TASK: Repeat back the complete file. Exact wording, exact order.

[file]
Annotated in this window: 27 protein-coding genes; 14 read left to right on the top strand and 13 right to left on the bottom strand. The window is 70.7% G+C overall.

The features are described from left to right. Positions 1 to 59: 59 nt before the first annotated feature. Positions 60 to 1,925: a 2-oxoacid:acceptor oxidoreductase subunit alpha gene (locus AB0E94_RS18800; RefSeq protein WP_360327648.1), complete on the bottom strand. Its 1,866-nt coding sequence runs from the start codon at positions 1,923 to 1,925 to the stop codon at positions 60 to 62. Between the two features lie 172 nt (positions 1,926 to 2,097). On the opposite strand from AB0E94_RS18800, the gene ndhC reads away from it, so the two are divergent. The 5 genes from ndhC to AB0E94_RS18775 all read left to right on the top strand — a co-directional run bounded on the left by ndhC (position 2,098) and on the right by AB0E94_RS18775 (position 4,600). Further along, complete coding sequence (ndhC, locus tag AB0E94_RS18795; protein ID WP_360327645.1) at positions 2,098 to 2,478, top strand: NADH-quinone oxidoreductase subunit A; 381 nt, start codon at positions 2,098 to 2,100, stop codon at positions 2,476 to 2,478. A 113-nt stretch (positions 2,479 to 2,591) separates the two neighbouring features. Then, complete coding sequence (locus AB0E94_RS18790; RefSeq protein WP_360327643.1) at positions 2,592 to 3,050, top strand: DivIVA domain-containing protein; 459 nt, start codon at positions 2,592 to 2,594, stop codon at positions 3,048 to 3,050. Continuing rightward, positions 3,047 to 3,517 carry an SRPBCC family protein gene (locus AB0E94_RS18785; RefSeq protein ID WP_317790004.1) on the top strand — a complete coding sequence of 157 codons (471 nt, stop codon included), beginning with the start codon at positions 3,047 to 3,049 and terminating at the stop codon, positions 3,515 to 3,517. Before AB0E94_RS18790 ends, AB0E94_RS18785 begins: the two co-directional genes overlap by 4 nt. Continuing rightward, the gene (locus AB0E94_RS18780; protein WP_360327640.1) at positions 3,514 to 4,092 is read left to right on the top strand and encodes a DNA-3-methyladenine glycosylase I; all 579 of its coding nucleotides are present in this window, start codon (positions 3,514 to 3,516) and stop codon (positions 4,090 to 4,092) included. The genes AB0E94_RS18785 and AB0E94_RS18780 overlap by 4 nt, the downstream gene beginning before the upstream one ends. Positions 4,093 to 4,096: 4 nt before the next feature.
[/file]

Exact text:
Annotated in this window: 27 protein-coding genes; 14 read left to right on the top strand and 13 right to left on the bottom strand. The window is 70.7% G+C overall.

The features are described from left to right. Positions 1 to 59: 59 nt before the first annotated feature. Positions 60 to 1,925: a 2-oxoacid:acceptor oxidoreductase subunit alpha gene (locus AB0E94_RS18800; RefSeq protein WP_360327648.1), complete on the bottom strand. Its 1,866-nt coding sequence runs from the start codon at positions 1,923 to 1,925 to the stop codon at positions 60 to 62. Between the two features lie 172 nt (positions 1,926 to 2,097). On the opposite strand from AB0E94_RS18800, the gene ndhC reads away from it, so the two are divergent. The 5 genes from ndhC to AB0E94_RS18775 all read left to right on the top strand — a co-directional run bounded on the left by ndhC (position 2,098) and on the right by AB0E94_RS18775 (position 4,600). Further along, complete coding sequence (ndhC, locus tag AB0E94_RS18795; protein ID WP_360327645.1) at positions 2,098 to 2,478, top strand: NADH-quinone oxidoreductase subunit A; 381 nt, start codon at positions 2,098 to 2,100, stop codon at positions 2,476 to 2,478. A 113-nt stretch (positions 2,479 to 2,591) separates the two neighbouring features. Then, complete coding sequence (locus AB0E94_RS18790; RefSeq protein WP_360327643.1) at positions 2,592 to 3,050, top strand: DivIVA domain-containing protein; 459 nt, start codon at positions 2,592 to 2,594, stop codon at positions 3,048 to 3,050. Continuing rightward, positions 3,047 to 3,517 carry an SRPBCC family protein gene (locus AB0E94_RS18785; RefSeq protein ID WP_317790004.1) on the top strand — a complete coding sequence of 157 codons (471 nt, stop codon included), beginning with the start codon at positions 3,047 to 3,049 and terminating at the stop codon, positions 3,515 to 3,517. Before AB0E94_RS18790 ends, AB0E94_RS18785 begins: the two co-directional genes overlap by 4 nt. Continuing rightward, the gene (locus AB0E94_RS18780; protein WP_360327640.1) at positions 3,514 to 4,092 is read left to right on the top strand and encodes a DNA-3-methyladenine glycosylase I; all 579 of its coding nucleotides are present in this window, start codon (positions 3,514 to 3,516) and stop codon (positions 4,090 to 4,092) included. The genes AB0E94_RS18785 and AB0E94_RS18780 overlap by 4 nt, the downstream gene beginning before the upstream one ends. Positions 4,093 to 4,096: 4 nt before the next feature.